The response attempts an analysis that is linked to appropriately-selected information. The response shows understanding of the focus of the question and deploys sufficient accurate and relevant material to support the points the student makes. The response may also include accurate material that is descriptive and/or that strays from the question focus, and judgement may be implicit. A range of sources appropriate to the enquiry has been identified and material from them has been well selected.
Writing communicates ideas using historical terms accurately and showing some direction and control in the organising of material. The student uses some of the rules of grammar appropriately and spells and punctuates with considerable accuracy, although some spelling errors may still be found.
A sustained analysis is supported by precisely-selected and accurate material and with sharply focused development of the points made. The answer as a whole will focus well on the question. An explicit judgement is given, with a reasoned argument about the nature/extent of change/significance/ consequences OR whether one factor was more important than the others
OR the response explains the inter-relationship between two or more of the factors. A range of sources appropriate to the enquiry has been identified and material from them has been well deployed.
Writing communicates ideas effectively, using a range of precisely-selected historical terms and organising information clearly and coherently. The student spells, punctuates and uses the rules of grammar with considerable accuracy, although some spelling errors may still be found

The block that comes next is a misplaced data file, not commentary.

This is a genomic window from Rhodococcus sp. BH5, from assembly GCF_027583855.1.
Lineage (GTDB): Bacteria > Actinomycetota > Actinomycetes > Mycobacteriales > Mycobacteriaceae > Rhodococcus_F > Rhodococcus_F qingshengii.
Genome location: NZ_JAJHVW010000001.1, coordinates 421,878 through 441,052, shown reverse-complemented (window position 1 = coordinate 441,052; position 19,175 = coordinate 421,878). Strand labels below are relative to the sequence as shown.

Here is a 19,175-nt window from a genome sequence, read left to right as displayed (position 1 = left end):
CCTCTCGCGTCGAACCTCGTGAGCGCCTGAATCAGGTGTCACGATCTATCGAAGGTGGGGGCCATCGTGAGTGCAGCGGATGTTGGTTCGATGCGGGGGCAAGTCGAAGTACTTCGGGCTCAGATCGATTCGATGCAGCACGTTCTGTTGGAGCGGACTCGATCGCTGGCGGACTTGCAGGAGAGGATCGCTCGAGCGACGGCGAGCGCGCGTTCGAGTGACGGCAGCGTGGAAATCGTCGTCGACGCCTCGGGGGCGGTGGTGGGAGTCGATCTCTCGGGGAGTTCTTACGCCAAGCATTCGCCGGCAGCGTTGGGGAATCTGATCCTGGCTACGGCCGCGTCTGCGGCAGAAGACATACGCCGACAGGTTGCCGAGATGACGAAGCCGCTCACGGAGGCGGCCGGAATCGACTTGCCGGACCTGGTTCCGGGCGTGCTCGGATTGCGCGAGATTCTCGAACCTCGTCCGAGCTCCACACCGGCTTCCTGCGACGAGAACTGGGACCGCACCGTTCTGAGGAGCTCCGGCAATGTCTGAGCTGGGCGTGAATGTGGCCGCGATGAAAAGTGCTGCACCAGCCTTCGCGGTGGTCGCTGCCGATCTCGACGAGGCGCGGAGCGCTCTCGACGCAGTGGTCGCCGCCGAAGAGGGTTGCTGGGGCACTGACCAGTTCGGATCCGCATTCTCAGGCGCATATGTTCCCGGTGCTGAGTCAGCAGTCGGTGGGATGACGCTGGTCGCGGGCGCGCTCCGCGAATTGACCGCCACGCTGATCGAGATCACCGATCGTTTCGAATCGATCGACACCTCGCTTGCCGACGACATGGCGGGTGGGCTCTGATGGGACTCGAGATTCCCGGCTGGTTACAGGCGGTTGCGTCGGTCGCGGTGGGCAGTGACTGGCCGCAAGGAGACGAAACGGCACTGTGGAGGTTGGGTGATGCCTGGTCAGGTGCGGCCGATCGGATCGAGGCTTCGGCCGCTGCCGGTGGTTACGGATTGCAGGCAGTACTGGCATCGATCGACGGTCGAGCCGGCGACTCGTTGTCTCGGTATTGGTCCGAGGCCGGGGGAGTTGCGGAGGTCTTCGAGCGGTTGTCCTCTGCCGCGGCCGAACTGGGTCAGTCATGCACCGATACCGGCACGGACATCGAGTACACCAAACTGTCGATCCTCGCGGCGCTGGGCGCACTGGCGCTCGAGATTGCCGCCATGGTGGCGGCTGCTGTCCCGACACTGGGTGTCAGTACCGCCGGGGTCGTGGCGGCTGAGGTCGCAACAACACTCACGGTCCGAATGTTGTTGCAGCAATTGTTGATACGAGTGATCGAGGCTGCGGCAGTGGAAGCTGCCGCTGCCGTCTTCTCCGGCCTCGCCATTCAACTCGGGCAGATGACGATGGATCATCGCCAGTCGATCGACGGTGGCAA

Part A guidance
In order to do well on the Part A task, it is important that candidates:
● address the enquiry focus, rather than simply writing everything they know on the topic
● show that they have selected and used material from a range of relevant sources
(books, websites, etc.).
What is a ‘range’ of sources?
Candidates are expected to use five or more different sources of information in their enquiry. There are no restrictions on the type of sources to be used – they can be textbooks, work by historians, books for the general public, websites, media sources, etc. However, the expectation is that ‘sources’ here means sources of information
(i.e. works of some kind) rather than short extracts or images which are used as sources in Unit 3. An example of an appropriate source of information could be a
‘chapter’ (often one or two double-page spreads) in a GCSE textbook, a web page devoted to the specific topic, a museum display, and so on.
How do candidates show they have selected and used a range?
The mark scheme refers to candidates’ ‘selection and use’ of material. For teachers to be able to reward this in marking, candidates’ prepared notes should be evidence that they have done this. Although notes may not contain prepared passages of answers in full sentences, they may contain extracted phrases or whole sentences as quotations from sources consulted. In their response to the enquiry question, GCSE candidates are not required to reference their sources through footnotes (although this is obviously acceptable) but they should make it clear that they are selecting and deploying information from a range of sources. This might be done through direct comment in the text, for example ‘as Leonard and Whittock’ say or ‘the picture on page XX of Waugh and Wright’.
Because they can prepare a bibliography to bring into the write-up session, candidates could also number the items on their bibliography and then put the number of the relevant work in the margin or in brackets in the essay.
The following paragraph from the 2011 principal moderator’s report should also be noted: Since candidates are rewarded for identifying and selecting material from